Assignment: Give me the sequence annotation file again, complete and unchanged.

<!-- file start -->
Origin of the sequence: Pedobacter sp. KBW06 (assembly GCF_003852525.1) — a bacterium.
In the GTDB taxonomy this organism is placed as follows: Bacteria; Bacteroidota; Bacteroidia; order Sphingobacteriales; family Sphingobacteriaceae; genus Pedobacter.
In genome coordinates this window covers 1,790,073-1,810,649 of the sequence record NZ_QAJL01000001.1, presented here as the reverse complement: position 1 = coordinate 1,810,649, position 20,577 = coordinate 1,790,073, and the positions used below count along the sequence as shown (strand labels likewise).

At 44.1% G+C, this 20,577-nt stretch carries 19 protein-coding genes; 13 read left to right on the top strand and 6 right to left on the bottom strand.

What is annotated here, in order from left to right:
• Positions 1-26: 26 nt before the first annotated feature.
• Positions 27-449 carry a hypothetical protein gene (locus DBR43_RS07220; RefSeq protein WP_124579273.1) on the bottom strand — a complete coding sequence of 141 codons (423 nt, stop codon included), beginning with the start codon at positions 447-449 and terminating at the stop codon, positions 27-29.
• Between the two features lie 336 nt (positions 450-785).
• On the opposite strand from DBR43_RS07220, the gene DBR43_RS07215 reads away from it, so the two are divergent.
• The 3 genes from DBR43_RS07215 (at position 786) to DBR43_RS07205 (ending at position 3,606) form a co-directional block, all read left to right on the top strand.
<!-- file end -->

Origin of the sequence: Pedobacter sp. KBW06 (assembly GCF_003852525.1) — a bacterium.
In the GTDB taxonomy this organism is placed as follows: Bacteria; Bacteroidota; Bacteroidia; order Sphingobacteriales; family Sphingobacteriaceae; genus Pedobacter.
In genome coordinates this window covers 1,790,073-1,810,649 of the sequence record NZ_QAJL01000001.1, presented here as the reverse complement: position 1 = coordinate 1,810,649, position 20,577 = coordinate 1,790,073, and the positions used below count along the sequence as shown (strand labels likewise).

At 44.1% G+C, this 20,577-nt stretch carries 19 protein-coding genes; 13 read left to right on the top strand and 6 right to left on the bottom strand.

What is annotated here, in order from left to right:
• Positions 1-26: 26 nt before the first annotated feature.
• Positions 27-449 carry a hypothetical protein gene (locus DBR43_RS07220; RefSeq protein WP_124579273.1) on the bottom strand — a complete coding sequence of 141 codons (423 nt, stop codon included), beginning with the start codon at positions 447-449 and terminating at the stop codon, positions 27-29.
• Between the two features lie 336 nt (positions 450-785).
• On the opposite strand from DBR43_RS07220, the gene DBR43_RS07215 reads away from it, so the two are divergent.
• The 3 genes from DBR43_RS07215 (at position 786) to DBR43_RS07205 (ending at position 3,606) form a co-directional block, all read left to right on the top strand.